In the first half of the 2023 General Assembly session, LAJC staff have advocated, testified, and supported the testimony of community members in favor of bills that would improve public school funding, expand comprehensive and affordable children’s health care coverage, increase tenants’ rights, ease the burden and harm court fines can have on those returning from incarceration, and much more. We have also stood up against proposed legislation that would roll back progress made in past years, including proposals to expand policing in schools, return unfair rules to Virginia’s pretrial process, and reinstate racist policing practices.
One bill we are currently fighting against is HB1365, which would bring back the recently repealed presumptions against bail. This type of pretrial detention doesn’t make anyone any safer, but can have a destabilizing impact on individuals and communities.
We have supported partners like VACOLAO, VEA, ACLUVA and Justice Forward as they brought community members to the Capitol to advocate for change, and we worked behind the scenes with legislators to move bills through the process. That is just a glimpse of LAJC’s efforts to push Virginia forward and protect the gains we have made so far.
LAJC staff members after testifying in committee along with Rob Poggenklass from Justice Forward
LAJC Executive Director Angela Ciolfi and Litigation Director Simon Sandoval-Moshenberg with youth advocates at VACOLAO’s advocacy day
We are now at the halfway point of the 2023 General Assembly session, a time known as “Crossover,” when all the bills that passed the Senate and House move to the opposite chamber to be considered and, if passed, will go to the Governor for final signature, amendments, or to be vetoed.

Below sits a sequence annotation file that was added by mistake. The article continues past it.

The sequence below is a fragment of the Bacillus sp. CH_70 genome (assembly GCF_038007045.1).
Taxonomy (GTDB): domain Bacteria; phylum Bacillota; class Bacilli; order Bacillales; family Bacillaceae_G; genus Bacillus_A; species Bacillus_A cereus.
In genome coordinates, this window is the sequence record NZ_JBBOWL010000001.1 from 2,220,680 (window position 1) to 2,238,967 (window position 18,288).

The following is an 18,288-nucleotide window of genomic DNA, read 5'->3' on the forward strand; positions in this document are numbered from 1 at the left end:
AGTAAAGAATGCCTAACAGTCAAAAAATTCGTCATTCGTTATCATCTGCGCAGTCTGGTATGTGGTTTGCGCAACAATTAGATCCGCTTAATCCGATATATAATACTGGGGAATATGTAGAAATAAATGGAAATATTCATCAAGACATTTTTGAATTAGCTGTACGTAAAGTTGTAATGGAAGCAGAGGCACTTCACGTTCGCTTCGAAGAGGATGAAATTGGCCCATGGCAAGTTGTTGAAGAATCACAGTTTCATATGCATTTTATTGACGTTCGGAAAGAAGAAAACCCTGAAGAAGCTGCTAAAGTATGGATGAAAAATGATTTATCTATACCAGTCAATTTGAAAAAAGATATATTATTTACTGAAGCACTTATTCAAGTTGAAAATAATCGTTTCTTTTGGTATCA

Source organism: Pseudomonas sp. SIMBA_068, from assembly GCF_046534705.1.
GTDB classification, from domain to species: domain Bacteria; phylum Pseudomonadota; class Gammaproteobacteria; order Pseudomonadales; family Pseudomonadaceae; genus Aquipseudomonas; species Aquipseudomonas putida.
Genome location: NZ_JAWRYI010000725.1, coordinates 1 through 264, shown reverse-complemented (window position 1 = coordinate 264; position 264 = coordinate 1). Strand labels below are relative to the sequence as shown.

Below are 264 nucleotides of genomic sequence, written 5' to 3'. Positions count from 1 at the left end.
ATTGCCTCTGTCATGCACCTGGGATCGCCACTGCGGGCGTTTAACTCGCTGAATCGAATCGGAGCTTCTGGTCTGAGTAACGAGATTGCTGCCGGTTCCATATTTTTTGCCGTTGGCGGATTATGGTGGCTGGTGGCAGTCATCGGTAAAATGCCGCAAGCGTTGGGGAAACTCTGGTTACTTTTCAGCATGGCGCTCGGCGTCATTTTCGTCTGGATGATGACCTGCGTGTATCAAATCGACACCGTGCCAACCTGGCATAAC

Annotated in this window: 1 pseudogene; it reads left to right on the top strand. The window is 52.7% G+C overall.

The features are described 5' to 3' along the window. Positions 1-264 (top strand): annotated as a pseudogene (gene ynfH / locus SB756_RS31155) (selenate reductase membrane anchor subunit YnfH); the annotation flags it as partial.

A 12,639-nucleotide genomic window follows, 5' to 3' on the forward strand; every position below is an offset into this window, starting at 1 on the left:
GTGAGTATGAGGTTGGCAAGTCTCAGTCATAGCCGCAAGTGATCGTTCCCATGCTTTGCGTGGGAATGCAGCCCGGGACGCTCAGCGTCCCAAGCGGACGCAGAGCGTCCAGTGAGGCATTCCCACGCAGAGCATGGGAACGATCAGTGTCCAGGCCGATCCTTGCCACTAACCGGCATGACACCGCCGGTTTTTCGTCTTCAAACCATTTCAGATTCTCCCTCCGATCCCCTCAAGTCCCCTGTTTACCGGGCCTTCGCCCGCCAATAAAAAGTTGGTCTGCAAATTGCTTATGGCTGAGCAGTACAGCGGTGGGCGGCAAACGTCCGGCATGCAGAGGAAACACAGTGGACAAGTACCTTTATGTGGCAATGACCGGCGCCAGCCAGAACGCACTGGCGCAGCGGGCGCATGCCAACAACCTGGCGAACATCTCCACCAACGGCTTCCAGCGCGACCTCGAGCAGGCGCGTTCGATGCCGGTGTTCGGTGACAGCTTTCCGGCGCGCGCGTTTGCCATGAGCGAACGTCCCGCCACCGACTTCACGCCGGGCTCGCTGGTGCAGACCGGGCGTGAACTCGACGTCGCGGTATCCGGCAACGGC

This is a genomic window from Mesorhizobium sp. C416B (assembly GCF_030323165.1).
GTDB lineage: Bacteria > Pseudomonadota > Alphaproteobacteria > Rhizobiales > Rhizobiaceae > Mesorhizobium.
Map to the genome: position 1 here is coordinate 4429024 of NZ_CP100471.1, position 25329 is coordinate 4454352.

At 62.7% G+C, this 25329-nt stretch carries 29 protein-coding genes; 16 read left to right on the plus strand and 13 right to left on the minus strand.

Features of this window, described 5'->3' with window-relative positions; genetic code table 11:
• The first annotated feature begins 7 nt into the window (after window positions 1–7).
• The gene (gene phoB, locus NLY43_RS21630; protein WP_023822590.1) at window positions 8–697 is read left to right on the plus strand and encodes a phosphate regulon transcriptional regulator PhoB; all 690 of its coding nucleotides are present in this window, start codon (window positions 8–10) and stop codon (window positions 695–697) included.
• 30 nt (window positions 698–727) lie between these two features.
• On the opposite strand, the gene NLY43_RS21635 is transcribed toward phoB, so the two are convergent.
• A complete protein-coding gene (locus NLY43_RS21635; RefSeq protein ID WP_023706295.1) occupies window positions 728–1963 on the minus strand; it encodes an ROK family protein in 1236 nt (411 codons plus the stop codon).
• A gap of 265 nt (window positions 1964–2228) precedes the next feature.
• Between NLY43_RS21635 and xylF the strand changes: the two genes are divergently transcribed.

While many bills supported by LAJC, our communities, and our partners did not pass this year, a number are still up for consideration, including legislation that:
- Increases school funding. We are supporting this as part of the Fund Our Schools Coalition (read bill)
- Allows people to apply work done while incarcerated to help pay off court fines and fees and for that to happen at a fair pay rate (read bill)
- Shortens the maximum length of confinement for a Class 1 misdemeanor to prevent immigrants from potential deportation or other immigration issues due to a minor infraction (read bill)
- Changes the collection of court fees timeframe from 60 to 180 days to allow those who were previously incarcerated and settling back into their communities time before their court debt is sent to collections (read bill)
- Extends a mandatory waiting period from 5 to 14 days through a notice called a “pay or quit” to give tenants more time to pay their rent upon receiving this notice of the landlord’s intention to terminate the rental agreement if the rent is not paid. We are supporting the Virginia Poverty Law Center on this effort. (read bill)
Youth Justice Program Organizer Alex Blocker
testifies in committee on an education bill
It will likely be a tough road for many of these bills to make it to the Governor’s desk and be signed into law, but our team of advocates and supporters is continuing to fight for positive change. Please follow our social media channels to get up-to-date information on where many of these bills stand and to help take action in support.